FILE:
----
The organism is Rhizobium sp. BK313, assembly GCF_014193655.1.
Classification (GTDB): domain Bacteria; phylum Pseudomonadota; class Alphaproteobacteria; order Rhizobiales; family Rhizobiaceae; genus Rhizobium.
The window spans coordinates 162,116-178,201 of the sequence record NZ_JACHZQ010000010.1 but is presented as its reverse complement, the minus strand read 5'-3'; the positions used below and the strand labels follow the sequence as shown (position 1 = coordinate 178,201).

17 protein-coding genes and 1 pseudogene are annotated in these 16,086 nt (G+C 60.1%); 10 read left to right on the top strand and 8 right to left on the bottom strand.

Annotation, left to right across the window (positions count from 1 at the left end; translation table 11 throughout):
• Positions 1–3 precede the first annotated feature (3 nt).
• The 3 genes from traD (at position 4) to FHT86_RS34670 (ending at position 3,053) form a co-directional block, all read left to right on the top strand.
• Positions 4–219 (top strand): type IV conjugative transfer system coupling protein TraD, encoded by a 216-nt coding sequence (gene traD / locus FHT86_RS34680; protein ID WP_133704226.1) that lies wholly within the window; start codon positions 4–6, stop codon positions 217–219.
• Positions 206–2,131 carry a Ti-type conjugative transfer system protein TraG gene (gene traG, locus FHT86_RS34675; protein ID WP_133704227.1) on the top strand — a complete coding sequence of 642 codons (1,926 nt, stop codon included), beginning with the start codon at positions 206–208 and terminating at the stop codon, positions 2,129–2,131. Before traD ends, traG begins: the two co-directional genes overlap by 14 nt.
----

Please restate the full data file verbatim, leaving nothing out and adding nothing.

The organism is Rhizobium sp. BK313, assembly GCF_014193655.1.
Classification (GTDB): domain Bacteria; phylum Pseudomonadota; class Alphaproteobacteria; order Rhizobiales; family Rhizobiaceae; genus Rhizobium.
The window spans coordinates 162,116-178,201 of the sequence record NZ_JACHZQ010000010.1 but is presented as its reverse complement, the minus strand read 5'-3'; the positions used below and the strand labels follow the sequence as shown (position 1 = coordinate 178,201).

17 protein-coding genes and 1 pseudogene are annotated in these 16,086 nt (G+C 60.1%); 10 read left to right on the top strand and 8 right to left on the bottom strand.

Annotation, left to right across the window (positions count from 1 at the left end; translation table 11 throughout):
• Positions 1–3 precede the first annotated feature (3 nt).
• The 3 genes from traD (at position 4) to FHT86_RS34670 (ending at position 3,053) form a co-directional block, all read left to right on the top strand.
• Positions 4–219 (top strand): type IV conjugative transfer system coupling protein TraD, encoded by a 216-nt coding sequence (gene traD / locus FHT86_RS34680; protein ID WP_133704226.1) that lies wholly within the window; start codon positions 4–6, stop codon positions 217–219.
• Positions 206–2,131 carry a Ti-type conjugative transfer system protein TraG gene (gene traG, locus FHT86_RS34675; protein ID WP_133704227.1) on the top strand — a complete coding sequence of 642 codons (1,926 nt, stop codon included), beginning with the start codon at positions 206–208 and terminating at the stop codon, positions 2,129–2,131. Before traD ends, traG begins: the two co-directional genes overlap by 14 nt.